Tough competition slows tide of Israeli capital into primary markets
Israel invested a record-breaking $2.4bn in US commercial real estate acquisitions in 2013. That figure was more than Germany, Norway, Japan or Hong Kong, all top US property buyers, invested, and more than 80% of the $2.9bn China spent that year, according to Real Capital Analytics.
However, in 2014, Israel largely disappointed expectations, investing just half that amount. The sharp fall was due largely to a flood of foreign investment that began to intensify early last year, making secondary US markets and a burgeoning Israeli bond market more attractive.
“The investment sizes are just too large for [Israelis] and prices have doubled in gateway cities in the past two or three years,” says Robert Ivanhoe, chair of global real estate practice at real estate firm Greenberg Traurig LLP, which has offices around the globe, including one in Israel.
Foreign US real estate purchases rose more than $6bn last year to $43.6bn, as gateway cities became saturated with investors that can throw in huge sums of money and close deals with lightning speed.
That strategy does not bode well for most Israeli firms, which often lack boots on the ground in the US. Much of their money is also tied to the nation’s pension funds, as they have sought to protect pensioners with safer investments offering immediate returns – the type of investments that are hard to come by in cities like New York, Los Angeles or Washington, D.C.
“Huge Asian capital flows are looking to park money with very little concern about immediacy of returns and prepared to put up a 10% deposit within five or 10 days of a bid,” Ivanhoe says. “[Israelis] want to go in and see a decent return on investment from day one. It’s a very different mindset.”
Institutions still in the game
Nevertheless, some of the largest Israeli institutions are still competing. Harel Insurance partnered with Paramount Group in the $395m purchase of a 23-storey office tower at 50 Beale Street in San Francisco, for example, while firms like HAP, Adam America, Elad Group, Izaki Group Investments and the Naftali Group have bought a fair amount of real estate in major US cities.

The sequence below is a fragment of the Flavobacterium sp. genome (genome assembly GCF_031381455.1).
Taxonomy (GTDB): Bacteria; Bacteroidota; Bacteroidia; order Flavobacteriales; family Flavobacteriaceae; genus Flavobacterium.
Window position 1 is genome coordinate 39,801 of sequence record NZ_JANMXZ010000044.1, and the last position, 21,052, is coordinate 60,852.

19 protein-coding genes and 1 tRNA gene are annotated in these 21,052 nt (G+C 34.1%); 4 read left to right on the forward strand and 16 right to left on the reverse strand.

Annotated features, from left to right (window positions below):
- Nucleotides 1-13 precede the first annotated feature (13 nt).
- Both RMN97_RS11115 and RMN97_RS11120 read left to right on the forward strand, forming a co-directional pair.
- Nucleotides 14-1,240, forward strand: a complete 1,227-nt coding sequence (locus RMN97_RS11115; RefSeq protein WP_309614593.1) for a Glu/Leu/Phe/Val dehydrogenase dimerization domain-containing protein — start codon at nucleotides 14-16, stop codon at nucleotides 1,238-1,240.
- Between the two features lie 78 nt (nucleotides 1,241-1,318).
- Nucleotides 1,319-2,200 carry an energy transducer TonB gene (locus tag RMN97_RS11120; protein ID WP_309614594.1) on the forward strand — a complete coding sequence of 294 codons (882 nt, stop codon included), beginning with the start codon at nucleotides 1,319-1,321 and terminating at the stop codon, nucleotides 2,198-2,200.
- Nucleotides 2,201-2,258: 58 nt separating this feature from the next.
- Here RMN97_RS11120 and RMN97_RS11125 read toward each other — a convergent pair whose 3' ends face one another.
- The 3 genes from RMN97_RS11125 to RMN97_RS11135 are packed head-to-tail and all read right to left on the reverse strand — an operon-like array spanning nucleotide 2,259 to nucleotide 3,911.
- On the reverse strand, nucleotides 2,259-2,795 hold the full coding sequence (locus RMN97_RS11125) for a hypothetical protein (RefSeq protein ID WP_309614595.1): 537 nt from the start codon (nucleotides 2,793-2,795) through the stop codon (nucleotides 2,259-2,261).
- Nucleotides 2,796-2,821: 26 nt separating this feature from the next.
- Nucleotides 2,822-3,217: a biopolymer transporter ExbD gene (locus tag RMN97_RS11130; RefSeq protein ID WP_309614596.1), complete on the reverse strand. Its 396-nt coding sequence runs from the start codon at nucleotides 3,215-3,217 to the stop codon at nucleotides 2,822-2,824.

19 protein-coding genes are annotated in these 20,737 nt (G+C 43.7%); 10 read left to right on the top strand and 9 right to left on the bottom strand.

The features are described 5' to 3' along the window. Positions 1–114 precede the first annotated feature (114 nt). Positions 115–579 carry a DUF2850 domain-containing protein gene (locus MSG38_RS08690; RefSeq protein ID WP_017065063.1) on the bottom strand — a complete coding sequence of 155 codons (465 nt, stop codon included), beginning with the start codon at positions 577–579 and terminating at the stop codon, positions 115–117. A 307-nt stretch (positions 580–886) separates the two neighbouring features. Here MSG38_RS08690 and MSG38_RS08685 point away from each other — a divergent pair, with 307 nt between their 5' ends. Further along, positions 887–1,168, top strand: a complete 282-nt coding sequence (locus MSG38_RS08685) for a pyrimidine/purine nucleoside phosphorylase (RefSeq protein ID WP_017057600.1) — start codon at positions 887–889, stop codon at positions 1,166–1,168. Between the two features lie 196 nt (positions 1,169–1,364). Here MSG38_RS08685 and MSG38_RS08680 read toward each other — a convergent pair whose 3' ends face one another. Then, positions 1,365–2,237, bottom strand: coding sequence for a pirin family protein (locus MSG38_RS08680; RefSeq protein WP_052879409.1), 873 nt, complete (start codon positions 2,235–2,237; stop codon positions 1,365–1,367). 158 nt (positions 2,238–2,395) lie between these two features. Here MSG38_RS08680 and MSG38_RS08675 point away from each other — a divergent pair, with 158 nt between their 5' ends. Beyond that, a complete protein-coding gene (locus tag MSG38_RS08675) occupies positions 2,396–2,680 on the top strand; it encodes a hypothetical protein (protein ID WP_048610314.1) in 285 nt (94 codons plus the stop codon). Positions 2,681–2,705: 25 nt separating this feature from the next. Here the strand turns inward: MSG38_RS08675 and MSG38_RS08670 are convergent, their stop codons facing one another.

But last year Israeli acquisitions were largely in secondary markets offering more breathing room to complete deals. Among the top investments or joint ventures, Harel partnered with Accesso Partners on the $122m purchase of 200 West Monroe in Chicago, while Clal Insurance Enterprises bought the Harper Court building at the University of Chicago for $112m.
Aion Partners joined with Israeli insurer Aurec Capital to buy One South Broad Street in Philadelphia for $68m. Israeli firms are often limited to a 49% stake in such investments due to tax reasons, so they sometimes elude the headlines.
The focus has also shifted to bond investments. US developers have stormed Israel’s bond market, as Real Estate Capital reported in September, allowing them to tap eager Israeli investors and bypass more costly mezzanine loans or limited partners.
“Investors in the Israeli markets are very comfortable investing in debt,” says Shimon Skury, president of New York-based Ariel Property Advisors, whose affiliate Arlington Equity Group assists US companies to raise Israeli bonds. “It gives them exposure to the US and allows them to mitigate their risk.”
Close to $1bn in Israeli bonds were issued last year, offsetting some of the ground lost on the acquisitions side, says Skury, who adds: “We expect the Israeli bond market to continue to expand and produce new capital for US operators and developers.”
However, as the cycle progresses, and if gateway markets weaken, Israelis will be poised to refocus on acquisitions. “There are a lot of challenges to be dealt with, but they haven’t given up,” Ivanhoe says. “That’s just not their style.”